I heard early in 2009 that Solomon Burke was
working on an album with Willie Mitchell. If you’re
any kind of fan of soul music, that news had to have
put a hop in your step. Somehow over time, I missed
the April release of Nothing’s Impossible (E1
Entertainment) and it sort of slipped between the
cracks while I was reviewing many other fantastic
releases last year. My memory was jogged when I read
news of Burke’s passing in October. 2010 was already
a devastating year for soul fans with the death of
Mitchell in early January.
All the Willie Mitchell trademarks from the Hi
Records era are here: the sweet string arrangements,
the tight rhythm section, the funky guitar and horn
section. It’s like a visit from an old friend when
the opening cut, “Oh What A Feeling,” cranks up.
Adding Burke’s burnished and timeless vocals to that
already formidable mix will make you wonder why
these two never got together before this date.
Burke’s vocal influences took in gospel, country,
and the blues in addition to soul music. On
Nothing’s Impossible, Mitchell puts Burke in
more of a gospel setting and Burke takes to it like
a duck to water, testifying with fervor and passion
on song after song, particularly songs like the
wonderful Burke/Mitchell collaboration “Dreams,” the
optimistic title track, and “It Must Be Love.”
Yes, that’s the Anne Murray hit, “You Needed Me,” on
the track listing. Burke gives the song new life
with his stunning delivery and it’s one of the
highlights of the disc. Another is “You’re Not
Alone,” another optimistic tune, which sounds like a
B. B. King tune.
Mitchell pulled out all the stops for Burke on this
release, even gathering a stellar group of musicians
who have been playing this stuff for years,
including Mabon “Teenie” Hodges (guitar), Bobby
Manuel (guitar), Lester Snell (keyboards), and Steve
Potts (drums). Mitchell did the horn and string
arrangements, so you know they’re all top notch. At
the center of it all is Solomon Burke, as close to a
force of nature as we will ever get in modern music.
Sadly, Nothing’s Impossible is the swan song
for Burke and Mitchell, but you have to admit that
they went out with a bang, not a whimper. This set
belongs in every soul music fan’s collection.
--- Graham Clarke
Tas Cru is without a doubt one of the most
original blues composers currently plying his trade.
The native Canadian has a real knack for telling
everyday stories with a verbal flair. His latest
disc, Jus’ Desserts, is his fourth for his
Crustee Tees label, and sounds like another crowd
The opening cut, “Just Let It Happen,” is a New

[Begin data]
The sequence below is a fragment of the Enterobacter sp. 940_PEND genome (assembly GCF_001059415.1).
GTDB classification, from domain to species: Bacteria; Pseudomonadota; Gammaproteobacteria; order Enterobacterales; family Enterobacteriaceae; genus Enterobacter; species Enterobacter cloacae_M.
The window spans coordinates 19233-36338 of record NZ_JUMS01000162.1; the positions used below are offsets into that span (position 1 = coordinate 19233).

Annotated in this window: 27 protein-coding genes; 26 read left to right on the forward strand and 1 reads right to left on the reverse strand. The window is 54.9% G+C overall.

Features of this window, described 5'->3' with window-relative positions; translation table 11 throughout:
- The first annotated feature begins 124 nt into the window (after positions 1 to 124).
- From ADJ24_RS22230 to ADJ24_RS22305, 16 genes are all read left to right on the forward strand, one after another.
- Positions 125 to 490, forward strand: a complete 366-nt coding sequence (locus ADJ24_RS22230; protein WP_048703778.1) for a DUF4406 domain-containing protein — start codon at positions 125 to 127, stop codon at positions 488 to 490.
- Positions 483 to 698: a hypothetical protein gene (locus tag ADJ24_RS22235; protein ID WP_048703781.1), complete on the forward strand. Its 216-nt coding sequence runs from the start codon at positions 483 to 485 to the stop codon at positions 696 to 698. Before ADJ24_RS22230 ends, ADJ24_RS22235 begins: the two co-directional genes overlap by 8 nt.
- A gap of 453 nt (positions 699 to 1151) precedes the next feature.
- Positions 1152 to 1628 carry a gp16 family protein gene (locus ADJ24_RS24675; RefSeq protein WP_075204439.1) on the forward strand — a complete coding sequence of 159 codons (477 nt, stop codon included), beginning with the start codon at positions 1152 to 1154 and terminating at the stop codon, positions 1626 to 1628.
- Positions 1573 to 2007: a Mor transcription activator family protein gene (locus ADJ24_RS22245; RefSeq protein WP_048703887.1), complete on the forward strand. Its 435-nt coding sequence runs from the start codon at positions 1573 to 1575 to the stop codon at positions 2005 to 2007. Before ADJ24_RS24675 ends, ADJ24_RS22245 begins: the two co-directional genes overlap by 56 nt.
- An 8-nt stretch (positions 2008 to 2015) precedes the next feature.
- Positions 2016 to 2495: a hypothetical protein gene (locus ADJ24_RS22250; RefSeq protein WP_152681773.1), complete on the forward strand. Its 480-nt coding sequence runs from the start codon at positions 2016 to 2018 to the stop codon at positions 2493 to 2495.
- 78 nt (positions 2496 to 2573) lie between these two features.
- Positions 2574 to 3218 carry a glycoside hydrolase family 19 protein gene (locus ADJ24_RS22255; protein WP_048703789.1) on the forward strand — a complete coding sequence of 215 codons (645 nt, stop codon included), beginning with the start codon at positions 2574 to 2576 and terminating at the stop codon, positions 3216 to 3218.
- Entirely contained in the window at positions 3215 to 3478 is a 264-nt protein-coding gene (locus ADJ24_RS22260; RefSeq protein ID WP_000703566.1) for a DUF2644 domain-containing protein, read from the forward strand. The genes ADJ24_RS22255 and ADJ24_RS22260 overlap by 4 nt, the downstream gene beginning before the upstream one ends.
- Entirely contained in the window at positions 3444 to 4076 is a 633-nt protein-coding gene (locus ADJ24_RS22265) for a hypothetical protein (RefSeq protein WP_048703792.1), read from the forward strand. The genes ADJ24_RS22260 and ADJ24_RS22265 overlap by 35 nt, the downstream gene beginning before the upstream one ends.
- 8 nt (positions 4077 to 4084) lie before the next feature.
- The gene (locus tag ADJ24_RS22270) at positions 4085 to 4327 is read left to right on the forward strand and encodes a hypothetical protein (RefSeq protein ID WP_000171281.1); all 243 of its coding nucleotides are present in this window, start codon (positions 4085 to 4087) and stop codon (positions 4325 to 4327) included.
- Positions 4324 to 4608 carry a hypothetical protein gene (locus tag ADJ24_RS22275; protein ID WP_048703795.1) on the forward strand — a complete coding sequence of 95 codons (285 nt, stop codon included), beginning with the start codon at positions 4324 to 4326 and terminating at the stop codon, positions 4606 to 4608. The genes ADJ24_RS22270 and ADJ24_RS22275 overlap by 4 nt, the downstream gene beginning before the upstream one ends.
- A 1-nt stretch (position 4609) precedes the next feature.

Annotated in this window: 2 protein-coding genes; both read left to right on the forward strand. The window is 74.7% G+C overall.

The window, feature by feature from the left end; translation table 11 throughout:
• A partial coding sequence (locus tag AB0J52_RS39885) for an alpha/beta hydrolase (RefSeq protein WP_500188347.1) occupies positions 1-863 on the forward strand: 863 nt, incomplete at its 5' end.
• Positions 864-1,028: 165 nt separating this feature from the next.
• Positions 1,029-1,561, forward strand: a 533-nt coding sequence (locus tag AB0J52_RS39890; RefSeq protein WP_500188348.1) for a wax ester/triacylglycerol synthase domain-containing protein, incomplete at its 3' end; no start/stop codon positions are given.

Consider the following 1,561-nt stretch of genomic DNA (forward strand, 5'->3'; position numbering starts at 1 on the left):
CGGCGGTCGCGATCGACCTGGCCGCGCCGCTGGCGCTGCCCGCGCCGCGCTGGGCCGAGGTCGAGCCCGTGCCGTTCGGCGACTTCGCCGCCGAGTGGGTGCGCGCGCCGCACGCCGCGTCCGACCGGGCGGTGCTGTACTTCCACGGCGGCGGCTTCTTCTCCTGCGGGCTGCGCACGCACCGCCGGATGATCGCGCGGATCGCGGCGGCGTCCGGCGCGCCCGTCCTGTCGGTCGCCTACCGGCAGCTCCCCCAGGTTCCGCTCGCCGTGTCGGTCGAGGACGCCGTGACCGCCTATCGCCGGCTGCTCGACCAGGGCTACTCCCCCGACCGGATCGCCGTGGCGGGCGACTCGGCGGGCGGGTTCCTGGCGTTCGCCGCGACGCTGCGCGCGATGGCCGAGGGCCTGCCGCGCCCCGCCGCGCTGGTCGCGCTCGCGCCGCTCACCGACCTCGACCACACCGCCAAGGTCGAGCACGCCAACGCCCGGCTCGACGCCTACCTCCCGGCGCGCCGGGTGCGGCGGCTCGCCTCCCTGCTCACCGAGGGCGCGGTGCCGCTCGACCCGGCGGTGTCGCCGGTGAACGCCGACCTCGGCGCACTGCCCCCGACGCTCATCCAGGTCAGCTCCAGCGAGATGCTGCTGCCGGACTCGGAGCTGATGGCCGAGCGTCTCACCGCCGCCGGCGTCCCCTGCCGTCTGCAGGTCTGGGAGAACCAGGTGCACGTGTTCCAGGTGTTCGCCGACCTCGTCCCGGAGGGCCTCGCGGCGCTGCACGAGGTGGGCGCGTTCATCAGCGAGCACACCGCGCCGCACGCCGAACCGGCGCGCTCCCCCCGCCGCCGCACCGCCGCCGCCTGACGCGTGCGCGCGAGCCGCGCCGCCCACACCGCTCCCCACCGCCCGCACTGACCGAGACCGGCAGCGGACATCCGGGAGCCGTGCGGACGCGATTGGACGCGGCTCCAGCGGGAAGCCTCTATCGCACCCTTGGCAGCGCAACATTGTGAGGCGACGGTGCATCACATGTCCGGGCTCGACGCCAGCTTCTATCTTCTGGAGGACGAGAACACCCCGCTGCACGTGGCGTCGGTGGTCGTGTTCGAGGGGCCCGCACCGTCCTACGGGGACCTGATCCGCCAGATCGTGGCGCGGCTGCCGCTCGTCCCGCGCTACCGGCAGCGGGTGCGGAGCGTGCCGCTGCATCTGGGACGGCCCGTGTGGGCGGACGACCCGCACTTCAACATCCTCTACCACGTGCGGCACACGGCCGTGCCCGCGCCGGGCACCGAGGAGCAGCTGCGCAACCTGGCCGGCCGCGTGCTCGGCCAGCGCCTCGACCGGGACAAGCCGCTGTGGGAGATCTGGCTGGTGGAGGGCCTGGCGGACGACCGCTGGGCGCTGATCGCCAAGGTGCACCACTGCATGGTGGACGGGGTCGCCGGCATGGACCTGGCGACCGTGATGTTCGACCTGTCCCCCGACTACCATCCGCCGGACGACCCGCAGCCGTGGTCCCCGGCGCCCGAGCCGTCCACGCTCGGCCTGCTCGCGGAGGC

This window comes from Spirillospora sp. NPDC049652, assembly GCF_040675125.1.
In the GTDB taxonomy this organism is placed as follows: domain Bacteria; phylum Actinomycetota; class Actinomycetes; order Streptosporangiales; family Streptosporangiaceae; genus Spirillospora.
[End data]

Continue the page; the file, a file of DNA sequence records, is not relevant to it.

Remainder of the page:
Orleans-based tune that advises to live life as it
goes, one day at a time…..good advice for all of us
caught up in life’s hectic pace. The shuffle, “Glad
To Be Alive,” sings the praises of a significant
other, and “The Real Deal” is a gentle jab at
current blues artists desperate to prove their
authenticity. The lovely “Time and Time” is a
heartfelt ballad about separation.
The mood lightens up a bit with the next few songs.
“’Dat Maybe” finds Cru confronting his wishy-washy
woman with “Don’t gimme ‘dat maybe.” “My GPS Mama”
deals with his frustration over his woman’s
overreliance on her GPS with some hilarious lyrics.
“Eau De ‘Nother Man” is a slow blues that starts out
innocently enough, but delivers a devastating
punchline at the end. “Kinda Mess” is a double-time
country rocker (with sizzling slide guitar from
Jeremy Walz) about a woman who Cru sings is “the
kinda mess I wish I was in.”
“Swing Doctor” is a classic boogie tune that allows
piano player Chip Lamson to strut his stuff, and the
title track finds a slow, funky groove that sounds
like Little Feat at its best, and even drops a
reference to “Dixie Chicken.” The closer, “The Lucky
Ones,” is an acoustic number with a lyric that shows
that maybe a lot of us aren’t as bad off as we think
You can do a lot of things with a Tas Cru disc…..you
can shake your tail feather, tap your foot, laugh
out loud, and reflect on some profound words. You
can do all of these things while listening to
Jus’ Desserts, another winner from one of the
unsung talents of today’s blues scene.
--- Graham Clarke
There are some albums that totally transplant you
from where you’re listening to a whole other place.
Retro Deluxe’s Watermelon Tea (Rinkled
Rooster) is such an album. By the end of the first
song, you are back in the ’50s, rocking out to some
of the strongest rockabilly blues (bluesabilly?)
that’s been heard in some time. Watermelon Tea
is actually Retro Deluxe’s second release, following